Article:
• The seawater outside the port of Fukushima Daiichi Nuclear Power Station (NPS) meets the international standard for drinking water.
    In the detailed analysis of the seawater outside the port of Fukushima Daiichi NPS, radioactive materials were not detected, or even when they were detected, the values were at a level much lower than the Guidelines for Drinking-water Quality set by the World Health Organization (WHO).
  • The Government of Japan will further advance the countermeasures against contaminated water and reduce the impact on the ocean, as well as to present accurate information so as to prevent harmful rumors.

*There were some newspaper reports about the analysis method and announcements of results of sea water monitoring related to TEPCO’s Fukushima Daiichi NPS. As some of them may cause misunderstanding among readers, the Government of Japan now explains the facts in a Q&A format.

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Q3: Is there any difficulty because of “frozen soil impermeable walls” that have not been frozen yet?

A3: (August 16, 2015)

  • The as-yet unfrozen sections of the plant refers to a separate issue.
    There are underground tunnels called trenches (reinforced concrete structures about 4m wide and tall, containing pipes and cables) on the sea-side of the buildings of Fukushima Daiichi NPS. Contaminated water leaked into these trenches immediately after the accident; however, the removal of the contaminated water by filing the trenches has been completed. The contaminated water was to be frozen at the joints where the trenches meet the buildings (also containing contaminated water), in order to make partitions, before pumping up the contaminated water from the trenches. However, some sections remain unfrozen as of August 16, 2015.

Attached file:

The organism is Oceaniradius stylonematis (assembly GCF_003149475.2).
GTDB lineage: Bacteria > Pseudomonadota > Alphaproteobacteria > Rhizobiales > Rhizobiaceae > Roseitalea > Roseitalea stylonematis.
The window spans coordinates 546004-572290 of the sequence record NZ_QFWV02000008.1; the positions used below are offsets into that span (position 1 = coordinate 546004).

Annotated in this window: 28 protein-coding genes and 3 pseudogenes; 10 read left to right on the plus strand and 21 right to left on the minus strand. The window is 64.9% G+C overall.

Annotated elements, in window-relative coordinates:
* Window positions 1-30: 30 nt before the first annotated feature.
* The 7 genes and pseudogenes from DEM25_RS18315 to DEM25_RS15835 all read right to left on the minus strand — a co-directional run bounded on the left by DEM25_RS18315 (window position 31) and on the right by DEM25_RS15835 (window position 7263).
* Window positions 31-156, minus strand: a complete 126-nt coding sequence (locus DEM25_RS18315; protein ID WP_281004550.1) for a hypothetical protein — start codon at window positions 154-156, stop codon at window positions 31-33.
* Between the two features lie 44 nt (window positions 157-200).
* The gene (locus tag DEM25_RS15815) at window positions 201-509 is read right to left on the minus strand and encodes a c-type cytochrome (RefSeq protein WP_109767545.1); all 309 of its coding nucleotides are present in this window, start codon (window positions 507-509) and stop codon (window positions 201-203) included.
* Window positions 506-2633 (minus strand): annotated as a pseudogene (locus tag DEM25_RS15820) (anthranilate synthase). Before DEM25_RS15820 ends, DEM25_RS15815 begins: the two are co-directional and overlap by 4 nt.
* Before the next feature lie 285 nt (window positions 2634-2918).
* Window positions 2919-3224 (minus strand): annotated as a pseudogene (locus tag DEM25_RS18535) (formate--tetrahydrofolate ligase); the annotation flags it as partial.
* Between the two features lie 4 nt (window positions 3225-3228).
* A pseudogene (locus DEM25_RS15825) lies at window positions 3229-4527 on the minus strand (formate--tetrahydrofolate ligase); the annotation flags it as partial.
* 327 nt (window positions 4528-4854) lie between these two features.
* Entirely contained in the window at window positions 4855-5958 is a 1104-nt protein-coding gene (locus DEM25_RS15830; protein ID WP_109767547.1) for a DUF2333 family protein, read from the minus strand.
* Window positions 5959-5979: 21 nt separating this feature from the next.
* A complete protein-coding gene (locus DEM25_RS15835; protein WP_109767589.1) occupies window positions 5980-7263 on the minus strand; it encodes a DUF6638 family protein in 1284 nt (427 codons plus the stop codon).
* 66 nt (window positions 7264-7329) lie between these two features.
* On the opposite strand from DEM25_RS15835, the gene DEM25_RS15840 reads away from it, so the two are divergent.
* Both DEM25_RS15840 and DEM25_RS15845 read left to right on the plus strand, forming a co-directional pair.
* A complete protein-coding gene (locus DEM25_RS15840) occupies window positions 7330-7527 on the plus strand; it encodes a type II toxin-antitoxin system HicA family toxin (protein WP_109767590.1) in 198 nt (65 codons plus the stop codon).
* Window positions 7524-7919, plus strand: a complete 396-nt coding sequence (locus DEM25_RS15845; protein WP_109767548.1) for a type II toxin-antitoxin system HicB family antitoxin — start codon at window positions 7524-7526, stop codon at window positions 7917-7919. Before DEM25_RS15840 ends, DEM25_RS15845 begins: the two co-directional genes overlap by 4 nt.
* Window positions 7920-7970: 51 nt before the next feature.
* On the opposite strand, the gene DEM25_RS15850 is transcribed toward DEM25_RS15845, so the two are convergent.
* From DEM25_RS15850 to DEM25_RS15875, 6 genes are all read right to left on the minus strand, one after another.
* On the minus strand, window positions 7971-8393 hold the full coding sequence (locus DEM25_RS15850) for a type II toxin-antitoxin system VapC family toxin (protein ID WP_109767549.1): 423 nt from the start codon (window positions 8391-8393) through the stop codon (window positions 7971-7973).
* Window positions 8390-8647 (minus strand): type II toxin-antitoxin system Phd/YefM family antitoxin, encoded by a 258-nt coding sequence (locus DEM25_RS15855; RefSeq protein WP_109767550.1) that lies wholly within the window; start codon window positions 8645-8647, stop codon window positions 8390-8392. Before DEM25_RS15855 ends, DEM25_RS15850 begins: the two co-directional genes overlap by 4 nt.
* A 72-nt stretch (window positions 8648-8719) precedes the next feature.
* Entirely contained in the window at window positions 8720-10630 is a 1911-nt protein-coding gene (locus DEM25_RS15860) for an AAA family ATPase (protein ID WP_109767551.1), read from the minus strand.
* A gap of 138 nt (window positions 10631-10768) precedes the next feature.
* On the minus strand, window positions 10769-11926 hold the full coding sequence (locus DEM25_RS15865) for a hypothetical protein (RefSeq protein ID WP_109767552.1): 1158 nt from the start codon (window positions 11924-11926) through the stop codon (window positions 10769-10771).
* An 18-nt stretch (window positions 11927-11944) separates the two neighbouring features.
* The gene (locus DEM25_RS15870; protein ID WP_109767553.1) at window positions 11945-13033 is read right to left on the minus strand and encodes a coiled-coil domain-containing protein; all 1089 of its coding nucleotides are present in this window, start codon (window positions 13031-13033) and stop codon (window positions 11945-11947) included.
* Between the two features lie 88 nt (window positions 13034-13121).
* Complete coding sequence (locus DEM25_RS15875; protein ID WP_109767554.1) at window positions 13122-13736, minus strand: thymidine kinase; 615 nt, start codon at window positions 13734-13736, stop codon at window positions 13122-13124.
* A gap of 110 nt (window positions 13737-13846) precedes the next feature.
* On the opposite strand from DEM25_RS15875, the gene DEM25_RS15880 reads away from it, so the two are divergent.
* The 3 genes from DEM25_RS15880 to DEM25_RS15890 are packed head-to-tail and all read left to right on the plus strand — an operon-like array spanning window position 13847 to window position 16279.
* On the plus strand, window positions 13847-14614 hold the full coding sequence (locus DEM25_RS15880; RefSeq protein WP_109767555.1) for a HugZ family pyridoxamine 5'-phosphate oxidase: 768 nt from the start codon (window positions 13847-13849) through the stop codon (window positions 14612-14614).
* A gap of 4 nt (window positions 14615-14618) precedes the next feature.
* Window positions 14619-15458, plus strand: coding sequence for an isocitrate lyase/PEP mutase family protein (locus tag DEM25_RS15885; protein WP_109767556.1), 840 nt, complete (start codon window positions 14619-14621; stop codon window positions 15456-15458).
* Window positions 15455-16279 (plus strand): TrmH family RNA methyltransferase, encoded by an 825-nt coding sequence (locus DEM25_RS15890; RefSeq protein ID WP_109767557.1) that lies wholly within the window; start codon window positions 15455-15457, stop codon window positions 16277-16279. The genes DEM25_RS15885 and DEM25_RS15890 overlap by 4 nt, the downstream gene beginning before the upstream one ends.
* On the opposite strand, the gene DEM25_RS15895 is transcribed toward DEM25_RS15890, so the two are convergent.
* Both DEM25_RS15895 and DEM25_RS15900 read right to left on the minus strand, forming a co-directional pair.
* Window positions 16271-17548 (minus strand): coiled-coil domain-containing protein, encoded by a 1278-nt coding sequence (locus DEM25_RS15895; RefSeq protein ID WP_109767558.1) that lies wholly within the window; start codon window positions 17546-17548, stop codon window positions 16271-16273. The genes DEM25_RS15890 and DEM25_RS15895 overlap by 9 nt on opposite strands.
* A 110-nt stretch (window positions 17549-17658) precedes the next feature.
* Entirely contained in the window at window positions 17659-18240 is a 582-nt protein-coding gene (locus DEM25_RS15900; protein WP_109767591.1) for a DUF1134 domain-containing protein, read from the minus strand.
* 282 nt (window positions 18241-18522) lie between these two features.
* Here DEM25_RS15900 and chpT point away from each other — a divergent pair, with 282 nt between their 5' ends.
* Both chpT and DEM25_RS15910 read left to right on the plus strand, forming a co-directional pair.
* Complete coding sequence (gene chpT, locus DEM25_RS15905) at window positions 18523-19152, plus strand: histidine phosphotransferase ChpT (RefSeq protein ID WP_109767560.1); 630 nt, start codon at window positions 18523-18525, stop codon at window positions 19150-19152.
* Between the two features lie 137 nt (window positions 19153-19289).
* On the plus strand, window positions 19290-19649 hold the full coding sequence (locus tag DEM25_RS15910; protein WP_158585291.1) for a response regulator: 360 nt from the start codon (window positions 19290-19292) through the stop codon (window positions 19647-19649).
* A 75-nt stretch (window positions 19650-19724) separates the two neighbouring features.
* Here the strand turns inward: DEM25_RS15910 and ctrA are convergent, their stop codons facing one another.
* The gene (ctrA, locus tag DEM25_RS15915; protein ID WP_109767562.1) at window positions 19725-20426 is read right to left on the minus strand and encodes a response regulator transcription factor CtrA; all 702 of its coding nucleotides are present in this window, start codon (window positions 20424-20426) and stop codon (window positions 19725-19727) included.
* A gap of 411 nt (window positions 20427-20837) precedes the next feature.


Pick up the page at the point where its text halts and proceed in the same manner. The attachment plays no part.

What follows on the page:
• Since the flowing water is considered to be the cause of the phenomenon, the flow of water will be controlled by improving the pumps and utilizing filling materials in unfrozen sections.
  • The construction of frozen soil impermeable walls will steadily continue.
    The installation of frozen soil impermeable walls is, on the other hand, a measure intended to prevent an increase in contaminated water contained in the buildings by enclosing the buildings within The frozen soil impermeable walls, creating a barrier to groundwater and thereby decreasing the volume of groundwater flowing in. The full-scale construction work started on 2 June, 2014. The installation work of the freezing duct at land-side sites is completed, and a pilot land-side freezing operation, where the freezing operation requires more time, has been underway since 30th April, 2015.
  • In the trenches, the flowing water itself was to be frozen. The frozen soil impermeable walls, on the other hand, are structures in which all the soil, including underground water is to be frozen. An experiment conducted near the buildings of Fukushima Daiichi NPS has already confirmed that the walls are indeed capable of being frozen and keeping the water out.